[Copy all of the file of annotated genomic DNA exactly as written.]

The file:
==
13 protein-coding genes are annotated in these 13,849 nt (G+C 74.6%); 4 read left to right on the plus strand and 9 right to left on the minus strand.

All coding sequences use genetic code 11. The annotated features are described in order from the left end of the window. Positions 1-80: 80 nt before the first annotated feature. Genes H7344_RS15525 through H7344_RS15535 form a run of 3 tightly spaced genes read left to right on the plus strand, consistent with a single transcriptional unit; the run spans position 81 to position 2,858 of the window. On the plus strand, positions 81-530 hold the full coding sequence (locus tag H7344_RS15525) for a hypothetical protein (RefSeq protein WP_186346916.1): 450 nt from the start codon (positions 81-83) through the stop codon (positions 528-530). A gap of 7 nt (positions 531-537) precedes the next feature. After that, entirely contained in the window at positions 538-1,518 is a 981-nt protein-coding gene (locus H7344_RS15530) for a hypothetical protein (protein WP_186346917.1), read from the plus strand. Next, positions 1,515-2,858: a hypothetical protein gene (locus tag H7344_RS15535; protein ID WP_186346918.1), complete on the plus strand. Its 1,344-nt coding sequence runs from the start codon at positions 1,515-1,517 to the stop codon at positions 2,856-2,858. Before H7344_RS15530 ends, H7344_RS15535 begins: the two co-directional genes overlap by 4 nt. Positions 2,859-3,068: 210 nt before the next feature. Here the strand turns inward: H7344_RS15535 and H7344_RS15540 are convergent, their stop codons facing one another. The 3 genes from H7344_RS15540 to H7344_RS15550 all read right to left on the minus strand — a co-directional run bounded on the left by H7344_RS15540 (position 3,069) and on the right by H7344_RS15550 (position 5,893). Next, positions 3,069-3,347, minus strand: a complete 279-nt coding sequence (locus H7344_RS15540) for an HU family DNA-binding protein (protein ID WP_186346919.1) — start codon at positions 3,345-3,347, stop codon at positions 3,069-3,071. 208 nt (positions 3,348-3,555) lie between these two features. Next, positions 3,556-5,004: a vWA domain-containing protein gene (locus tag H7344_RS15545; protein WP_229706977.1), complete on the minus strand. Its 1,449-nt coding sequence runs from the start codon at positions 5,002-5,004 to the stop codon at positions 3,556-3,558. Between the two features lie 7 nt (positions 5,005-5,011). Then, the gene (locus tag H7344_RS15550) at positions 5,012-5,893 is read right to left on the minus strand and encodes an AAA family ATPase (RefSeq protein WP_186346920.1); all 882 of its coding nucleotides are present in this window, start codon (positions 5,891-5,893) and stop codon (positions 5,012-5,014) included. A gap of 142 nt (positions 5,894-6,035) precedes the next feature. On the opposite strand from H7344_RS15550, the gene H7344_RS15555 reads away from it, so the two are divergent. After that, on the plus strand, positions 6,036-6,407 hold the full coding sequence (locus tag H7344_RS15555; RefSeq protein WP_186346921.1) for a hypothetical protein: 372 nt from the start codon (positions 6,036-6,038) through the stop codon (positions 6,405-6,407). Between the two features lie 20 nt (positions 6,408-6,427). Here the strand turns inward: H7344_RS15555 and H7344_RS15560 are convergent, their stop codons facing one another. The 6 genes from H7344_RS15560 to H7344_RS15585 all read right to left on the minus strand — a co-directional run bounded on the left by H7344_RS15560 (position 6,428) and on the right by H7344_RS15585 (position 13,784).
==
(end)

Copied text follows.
13 protein-coding genes are annotated in these 13,849 nt (G+C 74.6%); 4 read left to right on the plus strand and 9 right to left on the minus strand.

All coding sequences use genetic code 11. The annotated features are described in order from the left end of the window. Positions 1-80: 80 nt before the first annotated feature. Genes H7344_RS15525 through H7344_RS15535 form a run of 3 tightly spaced genes read left to right on the plus strand, consistent with a single transcriptional unit; the run spans position 81 to position 2,858 of the window. On the plus strand, positions 81-530 hold the full coding sequence (locus tag H7344_RS15525) for a hypothetical protein (RefSeq protein WP_186346916.1): 450 nt from the start codon (positions 81-83) through the stop codon (positions 528-530). A gap of 7 nt (positions 531-537) precedes the next feature. After that, entirely contained in the window at positions 538-1,518 is a 981-nt protein-coding gene (locus H7344_RS15530) for a hypothetical protein (protein WP_186346917.1), read from the plus strand. Next, positions 1,515-2,858: a hypothetical protein gene (locus tag H7344_RS15535; protein ID WP_186346918.1), complete on the plus strand. Its 1,344-nt coding sequence runs from the start codon at positions 1,515-1,517 to the stop codon at positions 2,856-2,858. Before H7344_RS15530 ends, H7344_RS15535 begins: the two co-directional genes overlap by 4 nt. Positions 2,859-3,068: 210 nt before the next feature. Here the strand turns inward: H7344_RS15535 and H7344_RS15540 are convergent, their stop codons facing one another. The 3 genes from H7344_RS15540 to H7344_RS15550 all read right to left on the minus strand — a co-directional run bounded on the left by H7344_RS15540 (position 3,069) and on the right by H7344_RS15550 (position 5,893). Next, positions 3,069-3,347, minus strand: a complete 279-nt coding sequence (locus H7344_RS15540) for an HU family DNA-binding protein (protein ID WP_186346919.1) — start codon at positions 3,345-3,347, stop codon at positions 3,069-3,071. 208 nt (positions 3,348-3,555) lie between these two features. Next, positions 3,556-5,004: a vWA domain-containing protein gene (locus tag H7344_RS15545; protein WP_229706977.1), complete on the minus strand. Its 1,449-nt coding sequence runs from the start codon at positions 5,002-5,004 to the stop codon at positions 3,556-3,558. Between the two features lie 7 nt (positions 5,005-5,011). Then, the gene (locus tag H7344_RS15550) at positions 5,012-5,893 is read right to left on the minus strand and encodes an AAA family ATPase (RefSeq protein WP_186346920.1); all 882 of its coding nucleotides are present in this window, start codon (positions 5,891-5,893) and stop codon (positions 5,012-5,014) included. A gap of 142 nt (positions 5,894-6,035) precedes the next feature. On the opposite strand from H7344_RS15550, the gene H7344_RS15555 reads away from it, so the two are divergent. After that, on the plus strand, positions 6,036-6,407 hold the full coding sequence (locus tag H7344_RS15555; RefSeq protein WP_186346921.1) for a hypothetical protein: 372 nt from the start codon (positions 6,036-6,038) through the stop codon (positions 6,405-6,407). Between the two features lie 20 nt (positions 6,408-6,427). Here the strand turns inward: H7344_RS15555 and H7344_RS15560 are convergent, their stop codons facing one another. The 6 genes from H7344_RS15560 to H7344_RS15585 all read right to left on the minus strand — a co-directional run bounded on the left by H7344_RS15560 (position 6,428) and on the right by H7344_RS15585 (position 13,784).